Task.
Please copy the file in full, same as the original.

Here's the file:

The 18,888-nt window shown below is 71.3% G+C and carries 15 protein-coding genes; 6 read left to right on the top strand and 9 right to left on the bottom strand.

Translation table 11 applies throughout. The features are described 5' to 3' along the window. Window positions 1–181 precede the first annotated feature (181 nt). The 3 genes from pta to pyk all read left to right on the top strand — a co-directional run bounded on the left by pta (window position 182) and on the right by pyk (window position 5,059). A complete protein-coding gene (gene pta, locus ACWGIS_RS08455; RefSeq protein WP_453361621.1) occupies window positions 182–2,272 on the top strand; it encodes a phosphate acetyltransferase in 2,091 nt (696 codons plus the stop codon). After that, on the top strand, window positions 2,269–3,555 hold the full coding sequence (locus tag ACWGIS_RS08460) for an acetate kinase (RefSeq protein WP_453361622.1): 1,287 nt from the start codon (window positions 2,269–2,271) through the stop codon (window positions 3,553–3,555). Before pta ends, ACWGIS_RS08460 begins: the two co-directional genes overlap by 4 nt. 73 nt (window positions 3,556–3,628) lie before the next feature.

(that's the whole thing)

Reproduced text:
The 18,888-nt window shown below is 71.3% G+C and carries 15 protein-coding genes; 6 read left to right on the top strand and 9 right to left on the bottom strand.

Translation table 11 applies throughout. The features are described 5' to 3' along the window. Window positions 1–181 precede the first annotated feature (181 nt). The 3 genes from pta to pyk all read left to right on the top strand — a co-directional run bounded on the left by pta (window position 182) and on the right by pyk (window position 5,059). A complete protein-coding gene (gene pta, locus ACWGIS_RS08455; RefSeq protein WP_453361621.1) occupies window positions 182–2,272 on the top strand; it encodes a phosphate acetyltransferase in 2,091 nt (696 codons plus the stop codon). After that, on the top strand, window positions 2,269–3,555 hold the full coding sequence (locus tag ACWGIS_RS08460) for an acetate kinase (RefSeq protein WP_453361622.1): 1,287 nt from the start codon (window positions 2,269–2,271) through the stop codon (window positions 3,553–3,555). Before pta ends, ACWGIS_RS08460 begins: the two co-directional genes overlap by 4 nt. 73 nt (window positions 3,556–3,628) lie before the next feature.